Okay, I guess you can laugh. At socialism.
It's not the debt. It's the delinquencies.
And 5 other cool ideas from The Atlantic's Technologies In Education Forum.
The media fixates on the overall size of student debt. But where you go to school, whether you graduate, and what kind of job you get later may matter much more.
Rust Belt cities are hoping that immigrants can help rebuild their shrinking communities. Washington should gear policy to helping them.
A new report finds hundreds of schools are charging low-income students obscene prices, even while lavishing tuition discounts on their wealthier classmates.
Going to a selective college is the best way to guarantee that their education lifts them into the middle class.
And, lo and behold, it's wildly out of step with reality.
The parent company has turned into a TV operation grafted onto fading education and newspaper businesses.
And just wait until you see what they say about tuition.
Employment in the drilling region jumped by 35 percent, and average pay leaped by half.
The U.S. claims one-third of the developed world's high-performing students in both reading and science
And what it should mean for immigration reform.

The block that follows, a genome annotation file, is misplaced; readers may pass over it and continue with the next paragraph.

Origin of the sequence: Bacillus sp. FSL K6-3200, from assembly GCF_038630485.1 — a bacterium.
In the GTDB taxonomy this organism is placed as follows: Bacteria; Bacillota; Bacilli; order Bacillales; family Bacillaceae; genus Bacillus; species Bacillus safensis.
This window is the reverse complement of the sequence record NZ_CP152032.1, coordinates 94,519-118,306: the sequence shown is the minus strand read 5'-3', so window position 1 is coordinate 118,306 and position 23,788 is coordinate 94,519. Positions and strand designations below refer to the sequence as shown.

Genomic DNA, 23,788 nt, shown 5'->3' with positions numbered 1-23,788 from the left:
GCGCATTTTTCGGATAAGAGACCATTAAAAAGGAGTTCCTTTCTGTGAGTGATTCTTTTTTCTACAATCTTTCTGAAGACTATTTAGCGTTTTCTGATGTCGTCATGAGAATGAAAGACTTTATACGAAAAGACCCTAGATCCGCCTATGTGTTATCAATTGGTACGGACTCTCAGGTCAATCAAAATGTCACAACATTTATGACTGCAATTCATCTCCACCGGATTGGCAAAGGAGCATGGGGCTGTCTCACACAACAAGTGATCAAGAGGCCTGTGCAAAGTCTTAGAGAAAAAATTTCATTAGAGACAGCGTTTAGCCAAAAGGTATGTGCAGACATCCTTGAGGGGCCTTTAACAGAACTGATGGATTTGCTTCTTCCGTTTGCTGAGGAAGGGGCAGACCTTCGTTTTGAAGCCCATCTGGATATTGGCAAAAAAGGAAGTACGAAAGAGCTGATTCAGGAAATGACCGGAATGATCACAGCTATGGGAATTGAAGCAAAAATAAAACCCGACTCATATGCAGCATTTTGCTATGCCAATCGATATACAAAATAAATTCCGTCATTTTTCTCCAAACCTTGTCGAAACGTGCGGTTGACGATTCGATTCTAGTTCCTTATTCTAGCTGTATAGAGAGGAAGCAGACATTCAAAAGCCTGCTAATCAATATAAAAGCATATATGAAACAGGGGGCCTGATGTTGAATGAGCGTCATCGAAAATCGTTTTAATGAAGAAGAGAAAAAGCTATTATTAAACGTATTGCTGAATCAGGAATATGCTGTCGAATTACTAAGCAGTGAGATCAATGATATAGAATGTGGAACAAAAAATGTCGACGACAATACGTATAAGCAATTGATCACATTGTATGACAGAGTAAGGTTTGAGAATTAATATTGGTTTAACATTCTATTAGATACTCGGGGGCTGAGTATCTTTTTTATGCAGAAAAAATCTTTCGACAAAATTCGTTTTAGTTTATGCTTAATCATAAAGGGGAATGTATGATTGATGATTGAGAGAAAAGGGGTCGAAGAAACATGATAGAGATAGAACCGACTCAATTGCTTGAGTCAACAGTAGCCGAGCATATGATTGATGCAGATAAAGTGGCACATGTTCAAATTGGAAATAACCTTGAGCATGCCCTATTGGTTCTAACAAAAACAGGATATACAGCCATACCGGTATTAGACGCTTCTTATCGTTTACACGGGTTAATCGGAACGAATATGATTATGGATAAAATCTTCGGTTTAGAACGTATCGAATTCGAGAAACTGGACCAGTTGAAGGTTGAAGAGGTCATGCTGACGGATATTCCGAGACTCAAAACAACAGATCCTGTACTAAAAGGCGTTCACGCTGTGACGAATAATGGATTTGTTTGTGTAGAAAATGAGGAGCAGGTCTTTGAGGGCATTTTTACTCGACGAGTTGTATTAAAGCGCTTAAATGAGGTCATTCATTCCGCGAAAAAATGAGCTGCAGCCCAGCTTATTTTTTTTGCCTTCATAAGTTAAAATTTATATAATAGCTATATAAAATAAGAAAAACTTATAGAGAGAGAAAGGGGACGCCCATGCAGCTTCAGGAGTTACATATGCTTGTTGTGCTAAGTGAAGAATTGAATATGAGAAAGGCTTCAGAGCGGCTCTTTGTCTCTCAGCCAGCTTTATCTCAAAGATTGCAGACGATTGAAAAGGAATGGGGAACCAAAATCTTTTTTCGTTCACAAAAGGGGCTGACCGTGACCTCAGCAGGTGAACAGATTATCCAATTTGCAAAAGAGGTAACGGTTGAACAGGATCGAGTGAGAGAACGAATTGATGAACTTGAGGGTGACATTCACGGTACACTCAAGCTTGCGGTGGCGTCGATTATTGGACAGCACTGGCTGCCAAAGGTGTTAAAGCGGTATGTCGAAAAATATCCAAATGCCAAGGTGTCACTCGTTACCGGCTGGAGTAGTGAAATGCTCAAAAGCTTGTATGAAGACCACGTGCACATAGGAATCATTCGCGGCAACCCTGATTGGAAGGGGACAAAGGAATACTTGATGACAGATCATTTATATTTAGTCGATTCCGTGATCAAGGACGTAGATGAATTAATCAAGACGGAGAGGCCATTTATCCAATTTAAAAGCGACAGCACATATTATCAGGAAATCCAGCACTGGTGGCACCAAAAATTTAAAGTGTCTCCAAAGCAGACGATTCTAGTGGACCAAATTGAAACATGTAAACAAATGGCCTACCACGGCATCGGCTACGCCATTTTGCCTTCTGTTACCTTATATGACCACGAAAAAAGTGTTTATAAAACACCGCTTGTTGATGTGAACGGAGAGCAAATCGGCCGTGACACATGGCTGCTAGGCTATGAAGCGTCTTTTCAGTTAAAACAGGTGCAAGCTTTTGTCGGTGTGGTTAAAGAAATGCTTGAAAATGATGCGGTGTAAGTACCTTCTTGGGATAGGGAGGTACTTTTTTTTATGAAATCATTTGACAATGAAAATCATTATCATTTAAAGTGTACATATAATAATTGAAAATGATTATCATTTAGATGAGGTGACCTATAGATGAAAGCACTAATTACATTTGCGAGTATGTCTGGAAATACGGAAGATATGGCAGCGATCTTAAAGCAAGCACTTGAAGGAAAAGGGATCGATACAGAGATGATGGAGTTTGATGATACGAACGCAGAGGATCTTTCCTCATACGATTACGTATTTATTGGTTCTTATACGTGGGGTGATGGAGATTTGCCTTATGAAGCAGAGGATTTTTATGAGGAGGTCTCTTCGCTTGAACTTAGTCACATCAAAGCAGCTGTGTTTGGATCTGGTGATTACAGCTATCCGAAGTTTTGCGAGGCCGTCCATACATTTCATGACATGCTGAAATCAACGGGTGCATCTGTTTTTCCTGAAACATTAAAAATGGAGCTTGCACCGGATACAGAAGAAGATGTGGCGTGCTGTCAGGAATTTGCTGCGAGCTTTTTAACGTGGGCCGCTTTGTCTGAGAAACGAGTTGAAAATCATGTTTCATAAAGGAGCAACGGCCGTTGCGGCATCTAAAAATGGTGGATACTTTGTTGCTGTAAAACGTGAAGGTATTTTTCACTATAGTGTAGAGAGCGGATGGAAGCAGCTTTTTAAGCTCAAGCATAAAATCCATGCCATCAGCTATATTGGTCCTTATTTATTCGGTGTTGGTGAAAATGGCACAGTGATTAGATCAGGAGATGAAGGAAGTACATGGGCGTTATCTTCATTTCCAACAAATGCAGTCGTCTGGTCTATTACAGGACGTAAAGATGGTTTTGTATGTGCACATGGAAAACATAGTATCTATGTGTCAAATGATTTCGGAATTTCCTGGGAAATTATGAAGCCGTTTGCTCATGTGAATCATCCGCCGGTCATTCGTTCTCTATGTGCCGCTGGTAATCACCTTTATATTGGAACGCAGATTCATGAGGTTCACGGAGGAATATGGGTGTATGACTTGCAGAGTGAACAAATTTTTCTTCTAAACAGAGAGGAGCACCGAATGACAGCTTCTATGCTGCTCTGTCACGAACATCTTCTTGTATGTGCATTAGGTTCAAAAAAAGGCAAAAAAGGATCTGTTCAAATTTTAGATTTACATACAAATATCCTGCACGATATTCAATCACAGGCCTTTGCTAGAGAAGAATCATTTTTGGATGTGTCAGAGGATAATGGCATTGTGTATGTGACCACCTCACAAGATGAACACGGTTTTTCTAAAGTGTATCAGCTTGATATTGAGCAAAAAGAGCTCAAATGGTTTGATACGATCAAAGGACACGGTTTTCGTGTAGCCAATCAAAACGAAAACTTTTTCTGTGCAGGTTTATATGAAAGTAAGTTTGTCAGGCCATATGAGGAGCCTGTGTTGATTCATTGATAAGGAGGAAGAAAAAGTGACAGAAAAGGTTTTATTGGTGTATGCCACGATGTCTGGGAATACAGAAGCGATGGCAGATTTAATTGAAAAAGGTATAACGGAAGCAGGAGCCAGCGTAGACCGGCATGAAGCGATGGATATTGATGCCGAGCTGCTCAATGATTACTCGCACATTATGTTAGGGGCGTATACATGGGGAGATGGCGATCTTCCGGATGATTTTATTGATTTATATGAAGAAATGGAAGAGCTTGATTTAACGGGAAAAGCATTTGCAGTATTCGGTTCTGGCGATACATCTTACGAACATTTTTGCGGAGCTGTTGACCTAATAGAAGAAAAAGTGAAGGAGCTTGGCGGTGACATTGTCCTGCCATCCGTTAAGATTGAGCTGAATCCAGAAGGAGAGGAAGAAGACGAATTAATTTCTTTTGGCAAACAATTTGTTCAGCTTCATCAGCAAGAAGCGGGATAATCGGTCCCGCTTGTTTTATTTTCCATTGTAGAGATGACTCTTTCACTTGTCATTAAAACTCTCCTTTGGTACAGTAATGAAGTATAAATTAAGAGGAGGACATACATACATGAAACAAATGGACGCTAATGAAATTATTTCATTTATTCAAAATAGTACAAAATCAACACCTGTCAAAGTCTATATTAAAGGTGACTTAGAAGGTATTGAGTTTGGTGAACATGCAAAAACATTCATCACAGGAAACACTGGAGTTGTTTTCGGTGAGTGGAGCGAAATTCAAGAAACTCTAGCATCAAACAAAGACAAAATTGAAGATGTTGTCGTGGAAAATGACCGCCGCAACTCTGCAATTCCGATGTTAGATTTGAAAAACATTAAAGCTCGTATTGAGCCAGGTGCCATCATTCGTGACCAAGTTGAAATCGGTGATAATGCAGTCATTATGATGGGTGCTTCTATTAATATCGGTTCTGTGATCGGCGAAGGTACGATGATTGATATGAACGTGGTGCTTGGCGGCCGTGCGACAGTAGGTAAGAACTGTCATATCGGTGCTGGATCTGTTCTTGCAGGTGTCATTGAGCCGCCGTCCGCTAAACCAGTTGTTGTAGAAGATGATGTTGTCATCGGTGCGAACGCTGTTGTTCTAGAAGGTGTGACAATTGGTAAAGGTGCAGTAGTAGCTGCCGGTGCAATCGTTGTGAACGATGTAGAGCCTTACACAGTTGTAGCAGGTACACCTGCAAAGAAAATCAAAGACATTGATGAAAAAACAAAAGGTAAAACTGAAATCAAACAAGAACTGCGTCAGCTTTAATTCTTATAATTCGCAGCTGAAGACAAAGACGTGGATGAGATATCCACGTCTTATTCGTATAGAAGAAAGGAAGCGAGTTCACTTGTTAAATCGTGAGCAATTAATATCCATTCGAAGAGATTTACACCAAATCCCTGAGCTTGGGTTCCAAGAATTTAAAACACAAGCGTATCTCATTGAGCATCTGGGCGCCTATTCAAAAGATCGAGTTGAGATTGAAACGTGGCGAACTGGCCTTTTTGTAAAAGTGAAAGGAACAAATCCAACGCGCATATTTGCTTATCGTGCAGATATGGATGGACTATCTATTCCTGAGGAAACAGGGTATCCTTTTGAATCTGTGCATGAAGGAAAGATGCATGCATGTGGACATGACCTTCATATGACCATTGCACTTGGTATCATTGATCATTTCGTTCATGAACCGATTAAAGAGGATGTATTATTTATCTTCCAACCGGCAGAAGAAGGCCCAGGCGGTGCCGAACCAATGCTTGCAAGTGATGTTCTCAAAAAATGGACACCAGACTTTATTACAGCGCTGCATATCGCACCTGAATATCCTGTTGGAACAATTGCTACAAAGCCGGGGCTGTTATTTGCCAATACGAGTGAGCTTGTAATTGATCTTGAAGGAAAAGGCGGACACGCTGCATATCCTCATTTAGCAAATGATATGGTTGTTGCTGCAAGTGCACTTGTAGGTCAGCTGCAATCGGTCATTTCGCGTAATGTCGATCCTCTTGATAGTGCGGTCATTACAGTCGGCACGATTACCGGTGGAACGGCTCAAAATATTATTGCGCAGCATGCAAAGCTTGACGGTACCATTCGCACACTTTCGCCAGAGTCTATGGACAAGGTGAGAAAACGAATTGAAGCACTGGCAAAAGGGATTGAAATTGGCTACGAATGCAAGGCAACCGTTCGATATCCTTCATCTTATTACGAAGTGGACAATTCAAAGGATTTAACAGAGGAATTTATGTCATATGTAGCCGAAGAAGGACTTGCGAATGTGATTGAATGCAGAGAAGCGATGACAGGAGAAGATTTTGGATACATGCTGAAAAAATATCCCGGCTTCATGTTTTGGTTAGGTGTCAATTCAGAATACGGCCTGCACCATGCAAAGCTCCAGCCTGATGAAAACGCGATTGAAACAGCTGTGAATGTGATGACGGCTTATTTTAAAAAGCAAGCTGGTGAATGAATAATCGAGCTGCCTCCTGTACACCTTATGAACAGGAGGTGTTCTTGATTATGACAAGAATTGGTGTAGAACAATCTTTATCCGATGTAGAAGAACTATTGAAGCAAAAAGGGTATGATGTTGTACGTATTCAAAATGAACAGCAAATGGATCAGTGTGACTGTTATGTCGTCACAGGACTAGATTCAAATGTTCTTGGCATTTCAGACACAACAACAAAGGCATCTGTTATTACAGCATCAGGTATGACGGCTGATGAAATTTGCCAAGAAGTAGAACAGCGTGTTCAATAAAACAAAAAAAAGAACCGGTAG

Less than a quarter of employees do any calculations more complicated than basic fractions, and blue-collar workers generally do more advanced math than their white-collar friends.
This is a rare idea on Capitol Hill that really is just common sense.
Since 2010, streaming services have doubled their share of music revenue. Apple needs to get in on this game.
Worldwide PC sales saw a record drop this quarter, as consumers turn to tablets for their entertainment needs.
The President has proposed tying interest rates on student debt to the government's borrowing costs. We've graphed out what that could look like.
For almost 40 years, we've been witnessing the rise of the adjuncts.
More than a fifth of students from some top-tier programs are underemployed.